It’s sometimes hard to see New York’s romantic potential, considering the city’s sheer quantity of subway rats and mysterious street sludge. But despite some of New York’s less love-inspiring qualities, there are a lot of beautiful, heart-stopping spots that set the right tone for romance, even if you have to contend with yellow snow on your way home. Just in time for Valentine’s Day, we’ve rounded up our 10 favorites, from a medieval monastery to a cozy restaurant haunted by Aaron Burr to tried-and-true favorites like the top of the Empire State Building.
Photo via Flickr cc
Short on hope? Wondering where to find love? Craving the promise of Utopia? If you are, you’re likely not alone. What you may not realize is that a few New Yorkers have these things on the street where they live, or at least on the street signs where they live. While most New Yorkers, especially Manhattanites, are relegated to living on numbered streets and avenues, in a few city neighborhoods, streets do have names and just a few of these streets–Hope Street, Love Lane, Futurity Place, and more–are especially uplifting.
Grocery mecca Trader Joe’s has been posting signs in its Manhattan stores to let shoppers know it will end delivery service as of March 1, the New York Post reports. The quirky discount chain store known for its unique grocery items and clever crowd-control strategies cites escalating service costs as the reason for what a West Side Rag reader called an “unspeakable tragedy.” To be fair, the California-based chain is known for encouraging thrifty shoppers to buy in bulk, making the need for schlepping assistance a real concern.
Photo courtesy of Roman Kruglov’s Flickr
As frigid temperatures descend on NYC once again, real estate database provider Localize.City has produced a report showing which (non-NYCHA) buildings and neighborhoods have racked up the most heat violations in recent years. Bushwick, Brooklyn tops the list, followed by Van Nest in the Bronx. Read on to find out if your neighborhood–or building–made the list–and find out what you can do if your building has no–or not enough–heat.
Google Street View of St. Mark’s Comics
After 36 years as a cultural anchor of what was once an alternative lifestyle mecca, St. Mark’s Comics will be closing up shop at the end February. As Gothamist reports, the cluttered and beloved icon is among the rear guard of an exodus in recent years–Trash & Vaudeville and Kim’s Video have also vacated the neighborhood-defining strip–that basically ends an era on St. Mark’s Place.
Students learning how to code at Monsignor Scanlan High in the Bronx. Image courtesy of Amazon.
As part of ongoing campaigns and efforts to ease fears about the tech giant’s controversial arrival to New York City, Amazon announced yesterday that it will start offering computer science courses at 130 high schools throughout the boroughs. With funding from Amazon’s Future Engineer program, the company will start providing introductory and Advanced Placement Computer Science courses through the New York-based curriculum provider, Edhesive, as early as this fall. The plan covers 37 schools in Queens (the most of any borough), 27 high schools in Manhattan and the Bronx, 35 in Brooklyn, and 6 in Staten Island.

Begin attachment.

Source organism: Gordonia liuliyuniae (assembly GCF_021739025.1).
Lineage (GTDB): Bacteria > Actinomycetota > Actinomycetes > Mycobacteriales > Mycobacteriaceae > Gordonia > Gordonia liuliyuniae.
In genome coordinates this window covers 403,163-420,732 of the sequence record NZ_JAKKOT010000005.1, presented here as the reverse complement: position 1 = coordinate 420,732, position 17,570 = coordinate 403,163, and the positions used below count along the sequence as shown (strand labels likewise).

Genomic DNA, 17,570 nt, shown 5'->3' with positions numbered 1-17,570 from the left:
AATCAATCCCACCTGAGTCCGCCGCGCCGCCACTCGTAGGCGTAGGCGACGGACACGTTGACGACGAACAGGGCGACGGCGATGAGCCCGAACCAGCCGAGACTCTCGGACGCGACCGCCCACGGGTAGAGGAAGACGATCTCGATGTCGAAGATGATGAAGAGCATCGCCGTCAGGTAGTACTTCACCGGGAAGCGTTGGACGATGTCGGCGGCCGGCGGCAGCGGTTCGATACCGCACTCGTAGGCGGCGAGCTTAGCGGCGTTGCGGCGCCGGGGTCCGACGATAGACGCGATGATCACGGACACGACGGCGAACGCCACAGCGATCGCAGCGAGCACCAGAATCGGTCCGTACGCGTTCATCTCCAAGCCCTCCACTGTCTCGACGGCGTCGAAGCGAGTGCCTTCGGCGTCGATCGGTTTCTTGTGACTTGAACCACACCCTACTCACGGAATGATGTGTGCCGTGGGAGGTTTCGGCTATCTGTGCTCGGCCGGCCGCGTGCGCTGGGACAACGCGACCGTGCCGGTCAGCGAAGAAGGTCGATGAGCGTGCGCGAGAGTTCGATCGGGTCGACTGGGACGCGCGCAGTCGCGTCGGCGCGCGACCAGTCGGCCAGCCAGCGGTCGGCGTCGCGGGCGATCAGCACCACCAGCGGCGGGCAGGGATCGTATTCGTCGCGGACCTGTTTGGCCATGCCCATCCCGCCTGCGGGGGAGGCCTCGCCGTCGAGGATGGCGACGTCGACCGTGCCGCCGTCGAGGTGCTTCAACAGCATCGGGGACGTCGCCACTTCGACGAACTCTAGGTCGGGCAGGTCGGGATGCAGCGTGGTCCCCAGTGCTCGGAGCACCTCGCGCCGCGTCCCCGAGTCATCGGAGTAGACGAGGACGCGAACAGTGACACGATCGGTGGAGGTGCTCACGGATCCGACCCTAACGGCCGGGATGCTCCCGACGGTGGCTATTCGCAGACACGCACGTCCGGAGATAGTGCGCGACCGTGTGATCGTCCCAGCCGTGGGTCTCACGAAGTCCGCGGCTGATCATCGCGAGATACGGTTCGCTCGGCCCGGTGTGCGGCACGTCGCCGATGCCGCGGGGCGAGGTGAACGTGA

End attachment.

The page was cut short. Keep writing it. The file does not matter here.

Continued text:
New York City is stepping up to help furloughed federal employees who have been affected by the government shutdown, now on its 35th day. Federal workers who have missed paychecks due to the shutdown, the longest ever in history, qualify for perks at various spots across the five boroughs. With a valid government ID, federal workers can enjoy complimentary goodies, including free admission to museums, a free Broadway show, free food, and even free hotel rooms. And after filling up on freebies, join federal employees and their supporters at a rally to end the shutdown on Friday in Lower Manhattan.
Images courtesy of The We Company; Photography by Dave Burk.
Recently re-branded as the We Company, the juggernaut formerly known as WeWork has introduced Made By We, an “on-demand workspace,” event space, retail shop and cafe at 902 Broadway in the Flatiron district. Manhattan’s largest private office tenant adds the new retail and no-membership-required co-working concept to a growing list of conquests that includes the landmarked Lord & Taylor building which they’ve tapped starchitect Bjarke Ingels to restore and co-living (WeLive) and childhood education (WeGrow) ventures as well as their better-known co-working brand.
NYC & Company, the city’s tourism and marketing agency, announced on Wednesday that the number of visitors to the city rose to a record high of 65.2 million in 2018, as the New York Times first reported. This is a notable jump up from 2017’s 61.4 million and the ninth straight annual increase. Most visitors still come from within the United States, but the number of tourists from China saw an uptick from 1.04 million in 2017 to 1.1 million. The agency was expecting an overall drop in tourism numbers, and particularly from China, due to President Donald Trump’s trade battle with the country and “America First” rhetoric, but the industry continues to thrive in the president’s hometown.
There’s a steel wall in the Hudson River that celebrates immigrants, the only place in the United States where heritage can be honored at a national monument. The American Immigrant Wall of Honor first opened on Ellis Island in 1990 to recognize the country’s many immigrants and to raise money for the site’s National Museum of Immigration and the Statue of Liberty. Currently, there are 770 panels engraved with the names of nearly 775,000 immigrants. But spots on the wall are filling up, as the New York Times reported on Wednesday. Just five panels remain empty, enough space for roughly 3,300 names.